विकिपीडिया:IPA for Arabic
The charts below show the way in which the International Phonetic Alphabet (IPA) represents the Modern Standard form of the Arabic language in Wikipedia articles. The charts also have Egyptian Arabic sounds, though not necessarily all other varieties of Arabic. Actual pronunciations differ, depending on the native variety of Arabic of the speaker, as Modern Standard Arabic is not anyone's native language.
See Arabic phonology for a more thorough look at the sounds of Arabic.
The transliteration of consonants has the standard of DIN 31635 written first.
- That phoneme is represented by the Arabic letter ǧīm (ج) and has many standard pronunciations: [ɡ] in Egypt and some regions in Yemen and Oman, as well as, in Morocco and Algeria in some words, especially colloquially; [ʒ] in most of the Levant and most other places across North Africa; [d͡ʒ] in most of the Arabian Peninsula, north Algeria and restricted areas of the Levant. In the Arabian Peninsula it is sometimes softened to [ʒ]. Some regions in Sudan and Yemen have a [ɡʲ] or [ɟ].
- In Egypt, Sudan and Levant, Modern Standard Arabic /θ, ð/ are often approximated to [s, z] and always represent [s, z] in loanwords in local dialects.
- ظ represents [zˤ~z], in Egypt, Levant and Sudan, for both of local dialects and Modern Standard Arabic.
- If not ج, other letters such as: साँचा:Rtl-lang, साँचा:Rtl-lang, साँचा:Rtl-lang, साँचा:Rtl-lang, साँचा:Script/Arabic or साँचा:Script/Arabic, may be used to represent /ɡ/.
- In Modern Standard Arabic, [ɫ] is only found in Allah, but it's found in other dialects normally. In most geographic regions, speakers lack the sound even when pronouncing Modern Standard Arabic.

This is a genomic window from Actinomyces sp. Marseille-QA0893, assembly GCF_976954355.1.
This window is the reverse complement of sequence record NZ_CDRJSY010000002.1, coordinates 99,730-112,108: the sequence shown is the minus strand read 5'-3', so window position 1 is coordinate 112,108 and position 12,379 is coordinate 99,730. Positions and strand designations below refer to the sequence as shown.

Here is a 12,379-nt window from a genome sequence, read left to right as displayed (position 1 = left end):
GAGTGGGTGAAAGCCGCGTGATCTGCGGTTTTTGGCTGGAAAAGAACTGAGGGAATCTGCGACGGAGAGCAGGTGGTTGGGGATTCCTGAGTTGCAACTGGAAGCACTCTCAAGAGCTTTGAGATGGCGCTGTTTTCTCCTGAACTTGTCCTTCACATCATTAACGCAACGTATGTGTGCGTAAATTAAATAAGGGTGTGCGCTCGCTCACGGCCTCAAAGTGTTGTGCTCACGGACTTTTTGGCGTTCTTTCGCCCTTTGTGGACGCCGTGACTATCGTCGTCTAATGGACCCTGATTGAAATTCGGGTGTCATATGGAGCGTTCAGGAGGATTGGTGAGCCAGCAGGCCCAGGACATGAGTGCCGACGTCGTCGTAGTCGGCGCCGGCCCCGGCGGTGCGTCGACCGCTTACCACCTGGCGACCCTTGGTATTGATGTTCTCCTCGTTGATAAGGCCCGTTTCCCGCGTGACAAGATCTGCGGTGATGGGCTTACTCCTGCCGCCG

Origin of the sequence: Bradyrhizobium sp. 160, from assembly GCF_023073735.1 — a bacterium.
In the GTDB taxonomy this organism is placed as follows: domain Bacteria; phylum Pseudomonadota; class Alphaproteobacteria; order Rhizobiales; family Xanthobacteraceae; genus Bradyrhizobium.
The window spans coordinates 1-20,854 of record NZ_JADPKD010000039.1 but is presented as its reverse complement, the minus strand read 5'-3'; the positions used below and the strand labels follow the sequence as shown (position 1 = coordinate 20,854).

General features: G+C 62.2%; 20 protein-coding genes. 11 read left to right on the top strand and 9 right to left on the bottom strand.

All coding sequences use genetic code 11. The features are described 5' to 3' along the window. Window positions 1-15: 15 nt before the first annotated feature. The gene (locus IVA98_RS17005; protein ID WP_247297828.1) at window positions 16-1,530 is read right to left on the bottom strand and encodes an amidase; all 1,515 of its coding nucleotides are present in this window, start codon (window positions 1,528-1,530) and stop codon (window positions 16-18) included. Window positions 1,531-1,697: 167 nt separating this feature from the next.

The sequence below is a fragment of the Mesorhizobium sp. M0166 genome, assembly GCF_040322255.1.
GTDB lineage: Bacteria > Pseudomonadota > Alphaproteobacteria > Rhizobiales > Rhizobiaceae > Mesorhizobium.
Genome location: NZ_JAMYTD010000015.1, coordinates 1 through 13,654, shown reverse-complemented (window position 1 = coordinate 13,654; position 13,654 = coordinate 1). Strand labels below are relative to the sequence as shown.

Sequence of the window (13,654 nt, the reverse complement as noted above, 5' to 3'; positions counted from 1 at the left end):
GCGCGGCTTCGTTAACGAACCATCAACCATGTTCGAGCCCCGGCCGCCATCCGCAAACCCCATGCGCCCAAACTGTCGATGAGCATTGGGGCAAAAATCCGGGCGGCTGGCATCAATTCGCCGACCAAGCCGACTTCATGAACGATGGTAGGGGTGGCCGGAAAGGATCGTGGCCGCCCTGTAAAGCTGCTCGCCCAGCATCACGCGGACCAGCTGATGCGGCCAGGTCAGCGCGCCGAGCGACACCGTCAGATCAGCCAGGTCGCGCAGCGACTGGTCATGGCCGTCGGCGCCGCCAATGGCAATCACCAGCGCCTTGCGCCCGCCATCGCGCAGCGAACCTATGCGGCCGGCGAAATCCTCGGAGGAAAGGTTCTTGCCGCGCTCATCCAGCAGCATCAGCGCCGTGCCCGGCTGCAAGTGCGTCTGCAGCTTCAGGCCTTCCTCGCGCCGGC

- Mostly, /q/ is absent and is substituted with [ʔ] in Egyptian Arabic, as well as, Levantine Arabic and sometimes Moroccan Arabic, with some exceptions. In some geographic regions, local dialects substituted /q/ with [ɡ] or [ɢ].
- In the northern most of Egypt and in Lebanon, /r/ is in free variation between [ɾ] and [r].
- The emphatic /rˤ/ exists in North Africa.
- In Egyptian Arabic, some speakers lack certain emphatic consonants altogether.
- In some geographic regions, it is uvular.
- The letter ژ is very rarely used for /ʒ/ and is usually substituted with ج.
- چ is used to represent: /ʒ/ in Egypt; /ɡ/ in Israel; /t͡ʃ/ in Iraq. چ as used for /t͡ʃ/ is rare and mostly used only in Iraq (and less likely for other Gulf Arabics), but usually تش is used instead. Elsewhere it is usually realized as [t]+[ʃ] and a buffer vowel might be inserted in between, before or after the consonants. It might be approximated to [ʃ].
- Broad transcription only corresponds to Modern Standard Arabic.
- The front vowel /æ/ corresponds to: [a] in Levant; [ɛ] or [e] in Northwest Africa.
- In Egypt, Sudan and sometimes other regions, the final form is always ى, both in handwriting and in print, representing both final /-iː/ and /-aː/.
- The phoneme /a(ː)/ is retracted to [ɑ] and [ɑː] in the environment of the emphatic (usually pharyngealized) consonants, namely /tˤ dˤ sˤ ðˤ/ and also sometimes /r/, but not in all standards of Modern Standard Arabic. Some standards also include /ʁ χ/.
- [ɐ] is an allophone of final /a/ (ة) in Iraq and Persian Gulf pronunciation.
- Short [e, o] can normally occur anywhere in Egyptian Arabic. In Egypt, short [e, o] occur as allophones of initial and medial short /i, u/. This is the common pronunciation for Modern Standard Arabic in some regional standards, as well.
- In Egypt, Modern Standard Arabic diphthongs /aj, aw/ are often monophthongized to [eː, oː].
- [ɪ] is an allophone of short initial and medial /i/ in some pronunciations.
- [ʊ] is an allophone of short /u/ in some pronunciations.
See alsoसंपादित करें
- The International Phonetic Alphabet (revised to 2005) Symbols for all languages are shown on this one-page chart.
- Chart of Arabic transliteration systems (non-normative), including DIN 31635, Revision 2.2 (2008-02-25)